The world’s economic elite spent this week invoking fears of protectionism and the existential crisis facing globalisation while avoiding any mention of Donald Trump by name.
But the US presidential candidate and his anti-establishment politics have loomed large at this week’s annual meetings in Washington of the International Monetary Fund and World Bank. He has been a sort of Voldemort for the global economic order — like the villain in Harry Potter, his name is spoken only in hushed tones and behind closed doors.
“It is terrifying,” said one senior official of the prospect of a Trump victory in the November 8 election before laying out a scenario in which a President Trump would lead the US into a default on its debts, the collapse of the dollar and US treasuries as safe haven assets and the tumbling of the global economy into a 1930s-like crisis.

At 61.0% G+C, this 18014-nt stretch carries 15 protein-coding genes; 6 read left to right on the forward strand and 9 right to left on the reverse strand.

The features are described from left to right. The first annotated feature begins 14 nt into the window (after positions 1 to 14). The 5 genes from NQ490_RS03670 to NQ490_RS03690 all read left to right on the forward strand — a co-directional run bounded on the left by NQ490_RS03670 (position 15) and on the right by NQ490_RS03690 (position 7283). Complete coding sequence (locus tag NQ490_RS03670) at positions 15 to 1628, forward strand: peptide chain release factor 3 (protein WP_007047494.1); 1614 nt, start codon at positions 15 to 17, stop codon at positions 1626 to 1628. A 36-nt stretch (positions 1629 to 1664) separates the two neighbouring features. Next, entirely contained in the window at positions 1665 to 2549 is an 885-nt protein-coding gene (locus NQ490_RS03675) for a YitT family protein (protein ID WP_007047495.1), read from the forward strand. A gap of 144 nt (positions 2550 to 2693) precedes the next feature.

Mr Trump has raised the possibility of trying to renegotiate the terms of the US sovereign debt much as he did repeatedly with his own business debts as a property developer. He also has proposed imposing punitive tariffs on imports from China and Mexico and ripping up existing US trade pacts.